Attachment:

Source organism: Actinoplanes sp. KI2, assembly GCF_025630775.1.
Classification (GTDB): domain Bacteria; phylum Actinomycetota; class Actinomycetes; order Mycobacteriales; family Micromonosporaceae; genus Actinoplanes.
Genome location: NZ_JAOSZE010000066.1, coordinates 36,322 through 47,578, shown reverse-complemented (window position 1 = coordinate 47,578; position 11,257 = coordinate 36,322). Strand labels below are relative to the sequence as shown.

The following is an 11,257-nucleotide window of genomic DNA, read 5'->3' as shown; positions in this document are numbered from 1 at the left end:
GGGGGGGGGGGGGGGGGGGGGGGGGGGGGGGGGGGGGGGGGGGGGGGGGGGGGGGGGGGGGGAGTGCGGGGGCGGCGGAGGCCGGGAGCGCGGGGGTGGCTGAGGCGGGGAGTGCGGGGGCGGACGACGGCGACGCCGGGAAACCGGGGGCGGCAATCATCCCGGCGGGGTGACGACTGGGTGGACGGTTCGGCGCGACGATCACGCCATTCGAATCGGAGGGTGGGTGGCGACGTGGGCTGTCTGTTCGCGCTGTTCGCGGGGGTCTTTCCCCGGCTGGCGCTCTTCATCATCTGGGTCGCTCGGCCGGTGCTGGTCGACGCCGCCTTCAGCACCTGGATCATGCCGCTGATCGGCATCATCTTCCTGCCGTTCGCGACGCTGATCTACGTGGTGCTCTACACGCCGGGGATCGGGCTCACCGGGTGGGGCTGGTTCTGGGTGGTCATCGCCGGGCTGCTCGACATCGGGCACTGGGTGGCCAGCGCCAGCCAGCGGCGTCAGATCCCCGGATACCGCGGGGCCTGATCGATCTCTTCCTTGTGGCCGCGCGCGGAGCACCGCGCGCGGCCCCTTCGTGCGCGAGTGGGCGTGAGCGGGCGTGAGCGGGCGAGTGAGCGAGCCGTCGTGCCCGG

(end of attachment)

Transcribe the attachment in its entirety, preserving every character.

Source organism: Actinoplanes sp. KI2, assembly GCF_025630775.1.
Classification (GTDB): domain Bacteria; phylum Actinomycetota; class Actinomycetes; order Mycobacteriales; family Micromonosporaceae; genus Actinoplanes.
Genome location: NZ_JAOSZE010000066.1, coordinates 36,322 through 47,578, shown reverse-complemented (window position 1 = coordinate 47,578; position 11,257 = coordinate 36,322). Strand labels below are relative to the sequence as shown.

The following is an 11,257-nucleotide window of genomic DNA, read 5'->3' as shown; positions in this document are numbered from 1 at the left end:
GGGGGGGGGGGGGGGGGGGGGGGGGGGGGGGGGGGGGGGGGGGGGGGGGGGGGGGGGGGGGGAGTGCGGGGGCGGCGGAGGCCGGGAGCGCGGGGGTGGCTGAGGCGGGGAGTGCGGGGGCGGACGACGGCGACGCCGGGAAACCGGGGGCGGCAATCATCCCGGCGGGGTGACGACTGGGTGGACGGTTCGGCGCGACGATCACGCCATTCGAATCGGAGGGTGGGTGGCGACGTGGGCTGTCTGTTCGCGCTGTTCGCGGGGGTCTTTCCCCGGCTGGCGCTCTTCATCATCTGGGTCGCTCGGCCGGTGCTGGTCGACGCCGCCTTCAGCACCTGGATCATGCCGCTGATCGGCATCATCTTCCTGCCGTTCGCGACGCTGATCTACGTGGTGCTCTACACGCCGGGGATCGGGCTCACCGGGTGGGGCTGGTTCTGGGTGGTCATCGCCGGGCTGCTCGACATCGGGCACTGGGTGGCCAGCGCCAGCCAGCGGCGTCAGATCCCCGGATACCGCGGGGCCTGATCGATCTCTTCCTTGTGGCCGCGCGCGGAGCACCGCGCGCGGCCCCTTCGTGCGCGAGTGGGCGTGAGCGGGCGTGAGCGGGCGAGTGAGCGAGCCGTCGTGCCCGG